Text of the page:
Tantalum: Thank you for contributing the in the 4th issue of Tantalum can you tell us how the process of picking the clothing came about?
JJ Liongson: You're welcome. It was definitely a pleasure. Working with a great team made it all possible.
Returning to your question, after having found a great model to work with, Nick Aitken, the photographer, and I randomly exchanged thoughts on a possible theme for the shoot. We came up with the idea of using some kind of armor being that clothing is just as well some sort of protection. My outfit selections then pretty much stemmed from this.
Tantalum: Why did you decide to use those particular pieces for the shoot?
JJ Liongson: Drawing from the vision and seeing that winter was soon approaching, I decided to work with fur and layers, both suggesting protection from the cold. And having found the headpieces that fit pefectly with the concept, I decided to work in a military aesthetic to tie everything together.
Tantalum: Do you usually base your styling on the direction the photographer gives you or on hair, makeup??
JJ Liongson: Unless it is a beauty shoot, I usually base the styling on the direction provided by the photographer. However, being a former makeup artist myself, I also like to make sure that the makeup artist and I are on the same page in terms of translating the vision into a look. I think this is a great way to ensure a sense of cohesiveness in a spread.
Tantalum: What where some of the challenges you faced when you where selecting pieces for the shoot??
JJ Liongson: Actually, the challenge really was trying to get the initial direction I was given off the ground. I seemingly started out with a mish-mash of stuff I was not too happy with - until I found the headpieces. The look of the headpieces set off everything else for me. Selecting and editing was a breeze after that.
Tantalum: Would you say you have a "style"?
JJ Liongson: I wouldn't exactly call it a "style". I feel that owning to one would limit my creativity. I do, however, am most adrenalized when working with a certain aesthetic. There's something about edge and hardness to the clothes, rawness and deconstruction, and underlying connotations of power and sexuality that gets me excited.
Tantalum: How did you get into styling? was it something you always wanted to do or was it a fortunate accident?
JJ Liongson: I was always fascinated by it but I never really thought I'd actually be doing it. Then i took a senior styling class my last semester in school. I was a Fashion Merchandising major. And that's when I knew I had to. It took 3 months for me to build what I deemed a strong portfolio for a novice. Since then, there's been no looking back.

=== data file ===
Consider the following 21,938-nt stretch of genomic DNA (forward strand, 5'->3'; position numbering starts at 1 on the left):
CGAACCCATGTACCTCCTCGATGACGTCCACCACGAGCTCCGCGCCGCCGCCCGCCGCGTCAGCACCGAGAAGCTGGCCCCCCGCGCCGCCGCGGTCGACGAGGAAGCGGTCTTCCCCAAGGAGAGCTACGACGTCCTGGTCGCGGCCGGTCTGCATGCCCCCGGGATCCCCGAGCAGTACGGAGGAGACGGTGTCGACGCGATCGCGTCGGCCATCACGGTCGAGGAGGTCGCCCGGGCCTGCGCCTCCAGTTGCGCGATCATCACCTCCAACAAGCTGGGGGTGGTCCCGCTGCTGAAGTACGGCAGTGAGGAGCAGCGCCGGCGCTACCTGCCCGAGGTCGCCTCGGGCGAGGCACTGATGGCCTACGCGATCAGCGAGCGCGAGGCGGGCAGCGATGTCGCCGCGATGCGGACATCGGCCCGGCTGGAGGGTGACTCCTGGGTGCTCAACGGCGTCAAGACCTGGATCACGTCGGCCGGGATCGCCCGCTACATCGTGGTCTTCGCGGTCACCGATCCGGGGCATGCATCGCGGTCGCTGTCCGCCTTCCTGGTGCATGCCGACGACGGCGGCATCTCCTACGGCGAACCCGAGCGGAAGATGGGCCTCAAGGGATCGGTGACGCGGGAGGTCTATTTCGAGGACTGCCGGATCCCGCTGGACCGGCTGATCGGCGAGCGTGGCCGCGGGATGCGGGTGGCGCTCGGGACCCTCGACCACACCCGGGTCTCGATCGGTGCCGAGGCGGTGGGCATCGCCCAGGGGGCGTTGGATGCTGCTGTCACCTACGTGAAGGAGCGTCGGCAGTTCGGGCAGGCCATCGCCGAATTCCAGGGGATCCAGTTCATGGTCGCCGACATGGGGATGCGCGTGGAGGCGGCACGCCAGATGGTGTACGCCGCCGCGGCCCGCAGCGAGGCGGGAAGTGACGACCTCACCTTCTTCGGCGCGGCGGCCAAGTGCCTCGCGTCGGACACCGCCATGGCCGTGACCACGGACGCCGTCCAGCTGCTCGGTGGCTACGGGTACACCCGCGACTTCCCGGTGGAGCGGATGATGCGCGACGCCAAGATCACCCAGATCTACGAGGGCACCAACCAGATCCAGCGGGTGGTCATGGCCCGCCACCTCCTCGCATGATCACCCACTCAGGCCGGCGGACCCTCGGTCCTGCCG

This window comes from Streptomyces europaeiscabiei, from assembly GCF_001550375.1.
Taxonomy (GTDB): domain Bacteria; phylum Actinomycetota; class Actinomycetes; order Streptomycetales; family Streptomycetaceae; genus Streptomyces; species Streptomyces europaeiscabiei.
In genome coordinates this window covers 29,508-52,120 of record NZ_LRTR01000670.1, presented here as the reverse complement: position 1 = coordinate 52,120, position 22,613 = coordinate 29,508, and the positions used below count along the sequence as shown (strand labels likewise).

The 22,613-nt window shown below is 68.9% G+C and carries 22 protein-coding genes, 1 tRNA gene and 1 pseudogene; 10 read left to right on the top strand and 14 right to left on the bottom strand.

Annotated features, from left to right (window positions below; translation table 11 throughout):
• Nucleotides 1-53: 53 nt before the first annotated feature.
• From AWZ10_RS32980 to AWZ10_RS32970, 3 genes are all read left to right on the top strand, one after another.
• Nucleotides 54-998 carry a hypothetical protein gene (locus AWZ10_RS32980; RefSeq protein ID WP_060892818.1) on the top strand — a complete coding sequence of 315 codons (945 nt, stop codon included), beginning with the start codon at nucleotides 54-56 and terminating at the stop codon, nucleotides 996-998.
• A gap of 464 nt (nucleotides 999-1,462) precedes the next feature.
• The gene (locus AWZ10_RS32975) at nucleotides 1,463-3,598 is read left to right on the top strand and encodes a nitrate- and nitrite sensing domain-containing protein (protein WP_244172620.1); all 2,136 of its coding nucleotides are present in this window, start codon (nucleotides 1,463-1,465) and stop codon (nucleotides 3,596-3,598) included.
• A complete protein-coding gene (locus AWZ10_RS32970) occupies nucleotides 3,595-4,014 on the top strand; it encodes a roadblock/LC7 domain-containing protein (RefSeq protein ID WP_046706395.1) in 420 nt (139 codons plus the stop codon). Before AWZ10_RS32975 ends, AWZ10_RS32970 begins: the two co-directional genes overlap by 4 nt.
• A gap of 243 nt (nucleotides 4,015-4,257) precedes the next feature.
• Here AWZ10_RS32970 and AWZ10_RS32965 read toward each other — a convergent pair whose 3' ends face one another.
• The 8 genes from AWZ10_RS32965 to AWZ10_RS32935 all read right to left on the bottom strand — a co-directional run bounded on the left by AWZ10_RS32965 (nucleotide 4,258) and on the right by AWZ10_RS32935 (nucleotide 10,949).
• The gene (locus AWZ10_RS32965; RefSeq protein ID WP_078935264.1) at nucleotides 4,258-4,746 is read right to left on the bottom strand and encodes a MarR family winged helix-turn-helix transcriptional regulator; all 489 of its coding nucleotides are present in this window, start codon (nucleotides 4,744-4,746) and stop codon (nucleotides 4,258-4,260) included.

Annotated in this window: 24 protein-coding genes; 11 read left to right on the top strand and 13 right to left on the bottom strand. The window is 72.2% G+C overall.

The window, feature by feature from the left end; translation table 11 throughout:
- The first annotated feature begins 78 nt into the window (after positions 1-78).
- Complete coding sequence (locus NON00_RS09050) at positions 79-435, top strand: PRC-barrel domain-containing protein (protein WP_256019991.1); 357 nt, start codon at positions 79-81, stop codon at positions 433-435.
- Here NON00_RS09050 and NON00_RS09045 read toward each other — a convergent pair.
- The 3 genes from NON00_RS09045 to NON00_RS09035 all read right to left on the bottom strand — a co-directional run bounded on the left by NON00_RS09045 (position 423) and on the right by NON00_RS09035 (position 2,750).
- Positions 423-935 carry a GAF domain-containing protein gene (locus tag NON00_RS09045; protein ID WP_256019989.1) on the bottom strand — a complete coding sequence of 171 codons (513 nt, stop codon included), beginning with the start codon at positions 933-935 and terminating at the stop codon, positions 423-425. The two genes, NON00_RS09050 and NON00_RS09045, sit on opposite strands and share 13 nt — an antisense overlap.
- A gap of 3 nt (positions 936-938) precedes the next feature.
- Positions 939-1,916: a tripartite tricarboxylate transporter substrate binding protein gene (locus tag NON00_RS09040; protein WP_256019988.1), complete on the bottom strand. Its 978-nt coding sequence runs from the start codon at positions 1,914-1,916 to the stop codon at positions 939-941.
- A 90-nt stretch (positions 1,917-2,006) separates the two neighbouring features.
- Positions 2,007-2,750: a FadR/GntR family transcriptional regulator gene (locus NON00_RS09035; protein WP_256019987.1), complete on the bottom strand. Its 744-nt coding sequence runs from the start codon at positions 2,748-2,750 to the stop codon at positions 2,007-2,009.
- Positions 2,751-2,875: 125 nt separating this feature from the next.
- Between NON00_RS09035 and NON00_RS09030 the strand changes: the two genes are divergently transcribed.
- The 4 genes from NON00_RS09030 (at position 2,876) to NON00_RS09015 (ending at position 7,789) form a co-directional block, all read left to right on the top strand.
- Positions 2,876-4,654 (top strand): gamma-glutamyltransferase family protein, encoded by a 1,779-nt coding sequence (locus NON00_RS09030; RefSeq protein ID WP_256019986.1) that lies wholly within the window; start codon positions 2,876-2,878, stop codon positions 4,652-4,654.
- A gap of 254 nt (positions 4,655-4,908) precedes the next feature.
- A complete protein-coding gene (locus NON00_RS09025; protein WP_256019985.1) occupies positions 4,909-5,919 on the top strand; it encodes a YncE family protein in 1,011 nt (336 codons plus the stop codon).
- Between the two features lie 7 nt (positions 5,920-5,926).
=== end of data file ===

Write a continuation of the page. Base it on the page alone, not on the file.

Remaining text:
Tantalum: Do you have any mentors/muses?
JJ Liongson: No actual mentors but many artists inspire me, photographers, designers, bloggers, pure artists - all in various ways. I also try to assist other stylists everytime I get a chance. I think it's inspiring to see other people passionate about their work and a great way to learn and pick new techniques.
Tantalum: What do you look for when figuring out what designers you are going to work with?
JJ Liongson: It all really depends on the direction I am given. I don't mind mixing designers or even high-low for that matter so I base my selection on what I believe best captures the concept or the feel we wish to achieve.
Tantalum: What inspires you?
JJ Liongson: Alot of things inspire me. Art. People. Places. Objects. Even events. However, if I had to name a single person, it would be Alexander McQueen. His sensibility, the juxtaposition in his ideas, his ability to see beauty in ugliness, and the depth of his imagination is all extremely fascinating to me.
Tantalum: How did it feel to see you work in print for the very first time?
JJ Liongson: It's unexplainable. It motivated me to work harder and made me realize that I was on the right track. I was beyond ecstatic!
Tantalum: What advise would you have for a new wardrobe stylist trying to get into session work?
JJ Liongson: I'd say, "keep trying." It could be difficult at first. You'll get turned down, criticized but just stick to it. Keep working. The best way really to learn is on set. If they love what they're doing, be patient. Things will come in it's own time. Rome wasn't built in a day. That's what I tell myself everyday.
Tantalum: Final thoughts funny stuff that happened on shoot day zipper didn't work?
JJ Liongson: None that I can remember. I always make it a point to check and prepare everything the night before to prevent mishaps on the day of. Nonetheless, it was a good shooting day for us. Everything and everyone was pretty chill. And the fact that I worked with an amazing team just made all the difference.